Malaysians take to Facebook to comment on Singapore's plan to nominate 'hawker culture' for Unesco's listing

Patrons at Pasir Ris Central Hawker Centre, one of about 110 hawker centres here.
The Straits Times

PETALING JAYA - Malaysians have taken to Facebook to comment on Singapore's planned move to nominate the city-state's hawker culture for inscription into Unesco's Representative List of the Intangible Cultural Heritage of Humanity.

Facebook user Chris Whata said that South-east Asian countries like Malaysia, Indonesia, Thailand, and Vietnam have a more authentic hawker culture.

"In terms of hawker food, I think Thailand and Indonesia are the most vibrant ones," Fikri Hasim added.

Other users like Roy Yuen, Shahrain Mohamad and Khoo ChunKheng said Penang food is the best.

User Qui An said Penangites should lobby for their state for "Asia's best food destination and a heritage site for authentic Asian cuisine."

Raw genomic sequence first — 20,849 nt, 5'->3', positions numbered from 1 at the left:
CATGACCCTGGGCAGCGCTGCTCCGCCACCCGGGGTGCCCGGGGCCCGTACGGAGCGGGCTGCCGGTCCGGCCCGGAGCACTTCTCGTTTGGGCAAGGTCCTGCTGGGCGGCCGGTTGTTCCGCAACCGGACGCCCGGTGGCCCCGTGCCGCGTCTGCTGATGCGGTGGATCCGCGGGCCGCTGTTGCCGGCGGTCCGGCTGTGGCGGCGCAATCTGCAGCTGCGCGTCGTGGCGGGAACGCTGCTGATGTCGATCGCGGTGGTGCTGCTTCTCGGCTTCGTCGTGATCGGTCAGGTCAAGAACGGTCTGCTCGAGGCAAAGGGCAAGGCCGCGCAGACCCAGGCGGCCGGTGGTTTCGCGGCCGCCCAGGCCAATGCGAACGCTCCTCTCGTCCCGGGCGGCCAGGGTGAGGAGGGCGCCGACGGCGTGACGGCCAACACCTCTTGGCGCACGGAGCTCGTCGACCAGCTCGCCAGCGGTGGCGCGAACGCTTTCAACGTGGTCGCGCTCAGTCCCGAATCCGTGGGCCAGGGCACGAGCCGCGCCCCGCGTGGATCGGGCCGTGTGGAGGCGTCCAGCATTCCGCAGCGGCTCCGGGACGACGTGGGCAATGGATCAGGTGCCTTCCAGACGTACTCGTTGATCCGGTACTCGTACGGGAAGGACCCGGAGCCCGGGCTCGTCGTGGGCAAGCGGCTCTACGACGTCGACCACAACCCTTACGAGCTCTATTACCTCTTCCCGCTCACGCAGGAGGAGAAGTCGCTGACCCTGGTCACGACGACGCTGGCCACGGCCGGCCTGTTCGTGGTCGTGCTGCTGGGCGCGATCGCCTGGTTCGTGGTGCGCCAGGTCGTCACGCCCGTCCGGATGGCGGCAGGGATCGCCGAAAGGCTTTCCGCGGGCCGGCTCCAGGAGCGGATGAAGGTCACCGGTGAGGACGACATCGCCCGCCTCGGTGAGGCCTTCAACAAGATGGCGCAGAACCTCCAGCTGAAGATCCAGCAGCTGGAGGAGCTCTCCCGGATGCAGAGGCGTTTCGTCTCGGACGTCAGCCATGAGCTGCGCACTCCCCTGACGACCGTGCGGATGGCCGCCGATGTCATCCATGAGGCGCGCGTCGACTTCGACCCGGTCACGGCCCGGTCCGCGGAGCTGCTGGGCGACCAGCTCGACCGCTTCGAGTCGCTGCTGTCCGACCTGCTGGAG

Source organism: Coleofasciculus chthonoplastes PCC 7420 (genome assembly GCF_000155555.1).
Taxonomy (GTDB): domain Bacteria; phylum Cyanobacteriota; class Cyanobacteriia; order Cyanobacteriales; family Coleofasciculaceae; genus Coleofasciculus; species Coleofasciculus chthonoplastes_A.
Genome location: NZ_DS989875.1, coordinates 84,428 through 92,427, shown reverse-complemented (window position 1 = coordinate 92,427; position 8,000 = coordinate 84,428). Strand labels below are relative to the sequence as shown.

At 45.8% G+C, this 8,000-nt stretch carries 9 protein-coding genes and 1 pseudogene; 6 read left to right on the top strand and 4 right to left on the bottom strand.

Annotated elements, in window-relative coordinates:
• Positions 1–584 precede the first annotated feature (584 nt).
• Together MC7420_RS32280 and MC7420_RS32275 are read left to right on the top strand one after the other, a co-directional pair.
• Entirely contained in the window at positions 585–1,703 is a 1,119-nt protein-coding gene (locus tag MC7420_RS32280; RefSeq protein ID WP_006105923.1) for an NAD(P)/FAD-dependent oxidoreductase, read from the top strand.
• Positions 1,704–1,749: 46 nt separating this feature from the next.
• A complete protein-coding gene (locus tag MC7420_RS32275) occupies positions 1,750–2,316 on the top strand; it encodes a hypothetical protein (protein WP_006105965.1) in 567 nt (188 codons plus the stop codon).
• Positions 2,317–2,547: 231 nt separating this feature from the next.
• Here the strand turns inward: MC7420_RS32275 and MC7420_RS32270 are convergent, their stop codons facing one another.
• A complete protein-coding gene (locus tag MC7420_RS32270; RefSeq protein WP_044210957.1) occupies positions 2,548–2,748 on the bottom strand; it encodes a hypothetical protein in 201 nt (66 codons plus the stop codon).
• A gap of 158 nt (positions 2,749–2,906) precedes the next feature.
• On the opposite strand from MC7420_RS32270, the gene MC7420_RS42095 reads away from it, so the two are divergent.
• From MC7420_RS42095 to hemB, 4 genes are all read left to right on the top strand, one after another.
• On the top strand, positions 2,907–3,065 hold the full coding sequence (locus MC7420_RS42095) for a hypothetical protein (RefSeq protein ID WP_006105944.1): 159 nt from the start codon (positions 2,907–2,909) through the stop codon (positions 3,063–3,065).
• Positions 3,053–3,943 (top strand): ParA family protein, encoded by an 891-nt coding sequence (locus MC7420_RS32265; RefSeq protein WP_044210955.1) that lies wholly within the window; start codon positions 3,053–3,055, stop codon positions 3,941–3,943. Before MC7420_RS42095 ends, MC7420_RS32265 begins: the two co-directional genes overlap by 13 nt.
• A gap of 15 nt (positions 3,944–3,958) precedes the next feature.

Sarimah Samad-Imran questioned if Singapore would stop at claiming "nasi lemak and curry laksa as their own".


"Apparently they continuing to claim "hawkers" as their culture too? I guess soon enough everything under the sun would be their food and culture," she wrote.

Similar views were shared by another Facebook user, Hamzah Hashim.

"I went to a Ramadan Bazaar in Singapore last year. It is a joke. Overpriced with a lack of traditional food and too much hipster food," he commented.

Other Facebook users like Steven Ngai said that the "the table reserved with tissue paper is very unique"

Noel Solomon Ponniah agreed with the statement, adding that it is "such a cultured practice" while Harivin Krishnan said that this practice is the "only heritage the Singapore food court has".

Singapore Prime Minister Lee Hsien Loong had said in his speech during the Republic's National Day Rally on Sunday (Aug 19) that the republic will be nominating its hawker culture for Unesco's Representative List of the Intangible Cultural Heritage of Humanity.

Mr Lee said Singapore's hawker centres were its "community dining rooms" and are a unique part of the country's heritage and identity.